unemploument.jpgFriday’s unemployment figures reveal once again the grimness of the 2009 labor market. So how are organizations responding? By taking steps that, not too long ago, would have been unthinkable.

Consider IBM. According to Information Week, the company is offering its laid-off workers a fab deal: It will give them jobs . . . in emerging markets like India, China, or Brazil, where work is being offshored.

One company spokesperson, apparently speaking with a straight face, said the initiative is “a vehicle for people who want to expand their life experience by working somewhere else. A lot of people want to work in India.”

Meanwhile, NPR reports that the state of Utah has shifted its employees to a four-day work week. Most government offices are closed on Fridays, which Governor Jon Huntsman hopes will encourage citizens to access services online.

The bottom line: In a downturn, everything’s up for grabs. More generally, place and time lose a lot of their meaning in an outsourced, automated age.

7 Responses to “How jobs get reconfigured in a downturn”

  1. Dan, your words: “In a downturn everything is up for grabs,” suggests to me possibility.
    In medicine, if the heart is beating irregularly it’s shocked (cardioverted) so it can restart into a new rhythm once again. The “shock” of this economic crisis may be the cardioversion needed for many to be liberated from “the tyranny of dead ideas” (thanks Matt).
    Recall Sisyphus who was cursed to roll a huge boulder up a hill only to watch it roll down again for eternity—he would have jumped at the opportunity for a “best-worst experience” like a downturn to break the pattern.
    I once heard a wise man say to be successful, follow this acronym: TNT; Trends, Needs, Technology
    Where’s the TREND? Where‘s the NEED? Where‘s TECHNOLOGY headed?
    If you want a big opportunity, find a big problem—it may take a whole new mind…but everything is up for grabs.

  2. Tsuguo Nobe says:

    What will happen if every company globally shifts from 5-work-day a week to 4-work-day a week. It is a kind of work share, but worldwide demand is now shrinking to be met by that production level, at least for a while. GDP will be cut roughly by one fifth but it will enrich our daily life.

  3. Penina says:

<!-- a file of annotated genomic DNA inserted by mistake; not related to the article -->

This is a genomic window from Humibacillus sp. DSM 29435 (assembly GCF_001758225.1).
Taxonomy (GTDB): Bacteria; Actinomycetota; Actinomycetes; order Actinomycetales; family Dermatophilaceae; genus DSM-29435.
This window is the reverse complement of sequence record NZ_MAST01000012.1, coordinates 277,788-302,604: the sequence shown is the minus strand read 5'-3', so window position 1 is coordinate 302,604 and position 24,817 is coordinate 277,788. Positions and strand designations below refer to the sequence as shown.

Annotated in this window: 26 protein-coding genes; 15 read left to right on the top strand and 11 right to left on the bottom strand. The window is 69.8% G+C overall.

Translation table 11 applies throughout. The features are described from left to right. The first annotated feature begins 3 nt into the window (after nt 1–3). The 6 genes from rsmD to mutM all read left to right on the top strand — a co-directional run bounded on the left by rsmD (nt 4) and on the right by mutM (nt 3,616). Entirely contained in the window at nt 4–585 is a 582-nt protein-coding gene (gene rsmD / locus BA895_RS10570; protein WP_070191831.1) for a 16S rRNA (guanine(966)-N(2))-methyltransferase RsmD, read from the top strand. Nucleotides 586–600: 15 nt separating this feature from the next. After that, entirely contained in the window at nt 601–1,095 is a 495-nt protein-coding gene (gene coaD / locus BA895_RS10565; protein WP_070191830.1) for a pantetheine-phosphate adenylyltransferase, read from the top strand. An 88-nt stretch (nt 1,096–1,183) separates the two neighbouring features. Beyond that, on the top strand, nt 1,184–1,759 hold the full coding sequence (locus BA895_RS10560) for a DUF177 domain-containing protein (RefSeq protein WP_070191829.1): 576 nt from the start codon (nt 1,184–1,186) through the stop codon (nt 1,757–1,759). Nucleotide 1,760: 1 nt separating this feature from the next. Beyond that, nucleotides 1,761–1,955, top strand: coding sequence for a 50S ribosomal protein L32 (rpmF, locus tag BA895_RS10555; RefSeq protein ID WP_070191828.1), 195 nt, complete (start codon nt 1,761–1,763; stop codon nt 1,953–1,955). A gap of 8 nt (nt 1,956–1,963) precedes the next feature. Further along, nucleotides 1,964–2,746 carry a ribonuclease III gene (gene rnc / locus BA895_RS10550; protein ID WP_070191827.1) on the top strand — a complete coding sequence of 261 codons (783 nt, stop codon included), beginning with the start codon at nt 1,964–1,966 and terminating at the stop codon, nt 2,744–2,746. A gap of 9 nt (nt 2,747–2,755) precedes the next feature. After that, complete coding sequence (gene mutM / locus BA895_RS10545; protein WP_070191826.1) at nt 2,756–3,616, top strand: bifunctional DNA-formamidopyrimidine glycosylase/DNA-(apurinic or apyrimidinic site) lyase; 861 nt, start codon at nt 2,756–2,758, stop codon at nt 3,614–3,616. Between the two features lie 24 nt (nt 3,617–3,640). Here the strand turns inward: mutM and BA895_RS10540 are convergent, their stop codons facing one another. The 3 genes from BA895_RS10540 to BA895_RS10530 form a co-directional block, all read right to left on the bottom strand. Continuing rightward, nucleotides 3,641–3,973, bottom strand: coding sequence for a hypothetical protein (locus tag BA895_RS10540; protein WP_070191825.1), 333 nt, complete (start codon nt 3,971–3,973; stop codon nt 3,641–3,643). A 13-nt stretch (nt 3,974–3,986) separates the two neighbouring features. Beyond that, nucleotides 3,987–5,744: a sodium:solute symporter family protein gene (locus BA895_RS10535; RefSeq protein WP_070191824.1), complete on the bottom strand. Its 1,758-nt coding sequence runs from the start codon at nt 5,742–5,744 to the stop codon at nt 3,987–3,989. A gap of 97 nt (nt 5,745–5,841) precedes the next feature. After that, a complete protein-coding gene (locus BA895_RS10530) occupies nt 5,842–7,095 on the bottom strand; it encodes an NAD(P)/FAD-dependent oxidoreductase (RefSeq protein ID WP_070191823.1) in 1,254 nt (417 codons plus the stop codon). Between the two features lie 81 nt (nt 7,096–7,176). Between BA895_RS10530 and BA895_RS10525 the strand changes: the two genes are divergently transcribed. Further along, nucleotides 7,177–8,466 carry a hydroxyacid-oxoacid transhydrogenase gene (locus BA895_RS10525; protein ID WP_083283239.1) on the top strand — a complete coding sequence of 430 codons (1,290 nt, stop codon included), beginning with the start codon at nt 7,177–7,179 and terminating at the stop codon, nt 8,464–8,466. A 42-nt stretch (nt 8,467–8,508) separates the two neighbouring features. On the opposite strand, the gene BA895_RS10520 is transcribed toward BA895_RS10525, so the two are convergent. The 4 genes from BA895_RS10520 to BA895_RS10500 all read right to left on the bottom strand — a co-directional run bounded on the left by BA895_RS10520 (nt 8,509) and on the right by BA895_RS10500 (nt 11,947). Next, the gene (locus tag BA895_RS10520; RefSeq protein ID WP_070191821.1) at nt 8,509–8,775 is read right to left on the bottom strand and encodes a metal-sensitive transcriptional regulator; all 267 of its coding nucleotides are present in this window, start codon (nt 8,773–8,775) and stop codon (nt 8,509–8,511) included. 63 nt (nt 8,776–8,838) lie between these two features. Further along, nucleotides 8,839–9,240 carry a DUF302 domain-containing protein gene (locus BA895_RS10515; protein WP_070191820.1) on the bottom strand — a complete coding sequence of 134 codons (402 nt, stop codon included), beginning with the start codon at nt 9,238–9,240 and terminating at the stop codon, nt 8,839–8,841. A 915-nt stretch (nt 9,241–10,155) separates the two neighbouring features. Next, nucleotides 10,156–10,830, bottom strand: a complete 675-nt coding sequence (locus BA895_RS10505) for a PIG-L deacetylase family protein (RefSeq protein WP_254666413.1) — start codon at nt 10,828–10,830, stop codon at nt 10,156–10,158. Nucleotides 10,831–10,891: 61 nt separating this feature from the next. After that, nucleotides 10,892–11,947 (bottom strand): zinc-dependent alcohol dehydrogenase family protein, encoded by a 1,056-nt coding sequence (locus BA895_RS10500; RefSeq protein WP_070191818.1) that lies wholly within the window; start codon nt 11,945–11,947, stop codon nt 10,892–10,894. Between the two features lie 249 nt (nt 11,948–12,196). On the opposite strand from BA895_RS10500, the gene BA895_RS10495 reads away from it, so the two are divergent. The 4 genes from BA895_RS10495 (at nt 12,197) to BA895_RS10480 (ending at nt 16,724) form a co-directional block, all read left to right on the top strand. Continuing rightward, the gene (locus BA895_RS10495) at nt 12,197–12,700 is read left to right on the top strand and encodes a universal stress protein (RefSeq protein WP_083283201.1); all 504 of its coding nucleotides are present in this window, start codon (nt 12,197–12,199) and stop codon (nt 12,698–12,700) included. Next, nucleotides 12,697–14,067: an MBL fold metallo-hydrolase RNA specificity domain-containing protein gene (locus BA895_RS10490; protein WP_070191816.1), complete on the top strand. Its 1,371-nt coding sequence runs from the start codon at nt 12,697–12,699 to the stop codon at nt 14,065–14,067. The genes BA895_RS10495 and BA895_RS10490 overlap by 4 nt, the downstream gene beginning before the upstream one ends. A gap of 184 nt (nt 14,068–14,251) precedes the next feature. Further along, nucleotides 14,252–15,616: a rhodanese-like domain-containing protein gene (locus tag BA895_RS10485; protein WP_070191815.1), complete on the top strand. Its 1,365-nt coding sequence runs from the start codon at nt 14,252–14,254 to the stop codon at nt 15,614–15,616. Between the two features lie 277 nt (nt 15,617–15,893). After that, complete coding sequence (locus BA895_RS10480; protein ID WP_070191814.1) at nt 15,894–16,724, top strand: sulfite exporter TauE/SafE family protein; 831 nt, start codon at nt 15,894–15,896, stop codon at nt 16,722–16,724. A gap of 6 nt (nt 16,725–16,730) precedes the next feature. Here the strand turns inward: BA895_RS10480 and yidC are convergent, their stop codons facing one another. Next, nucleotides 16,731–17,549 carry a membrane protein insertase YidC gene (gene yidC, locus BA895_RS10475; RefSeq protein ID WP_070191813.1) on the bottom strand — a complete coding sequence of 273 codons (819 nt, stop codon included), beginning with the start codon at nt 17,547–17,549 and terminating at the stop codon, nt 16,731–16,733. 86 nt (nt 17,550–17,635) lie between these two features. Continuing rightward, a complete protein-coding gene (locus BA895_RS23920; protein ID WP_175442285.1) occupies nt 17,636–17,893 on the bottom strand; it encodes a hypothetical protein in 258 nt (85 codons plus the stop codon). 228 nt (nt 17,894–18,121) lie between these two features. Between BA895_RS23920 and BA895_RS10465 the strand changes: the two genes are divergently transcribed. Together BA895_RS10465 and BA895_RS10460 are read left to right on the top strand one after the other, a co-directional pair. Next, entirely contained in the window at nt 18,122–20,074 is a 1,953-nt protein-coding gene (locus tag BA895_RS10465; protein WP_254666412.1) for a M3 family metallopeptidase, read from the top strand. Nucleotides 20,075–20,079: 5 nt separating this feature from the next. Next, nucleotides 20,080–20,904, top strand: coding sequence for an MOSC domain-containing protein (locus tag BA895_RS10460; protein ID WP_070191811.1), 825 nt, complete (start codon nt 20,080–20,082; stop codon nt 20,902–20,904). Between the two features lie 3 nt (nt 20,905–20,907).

I’d say “India” with a straight face, too.

    My kid would be mortified to leave his friends, but I’m a sucker for new adventures. The cost of living there (even now) would allow me to maintain a comfortable lifestyle, explore yet another corner of the world and yes, ‘expand my life experience’.

  4. Bakari says:

    My first job as an assistant professor was at a college in Georgia that held classes M-Th. I do not know why the policy was originally adopted. However, it reduced travel costs for many employees and students, especially as gas neared $4 last year. Utility costs, money required for hourly employees and manpower needs were reduced as a result of this policy as well.

    I never complained.

  5. Candice says:

    Greetings. Yes, everything is up for grabs, but doesn’t that also mean great opportunities? For some, it may mean more books and fewer movies and popcorn; for others, it may mean more savings and less spending; for still others, it may mean a second but more interesting job than their regular job! No question that these are harder times than we are used to and that the times are not due to our choices. However, we are a versatile and creative people and perhaps having less of what we’re used to may mean more creative activities?

  6. Jena says:

    I think the idea of a 4 day work week would contribute in a positive way to our lives during the recession. Not only would it allow more time to get work done, job-hunt or take on new tasks, but it would cut down on travel costs and spending that takes place while out to work or even school. I wonder how and if this would affect schools and those in and about to graduate from college however, as there is much worry in that particular arena.

  7. Cindy Lyons says:

    Everyone thinks I am nuts, but I think American society really lost something with the repeal of the Blue Laws. Up until then, we had one day a week where you actually had time for your family. Sure, the grocery store was not open, so you shopped on Saturday. Big deal. People can still decide to make one day a week “sacred” for family time, but there is too may things competing for that time these days.

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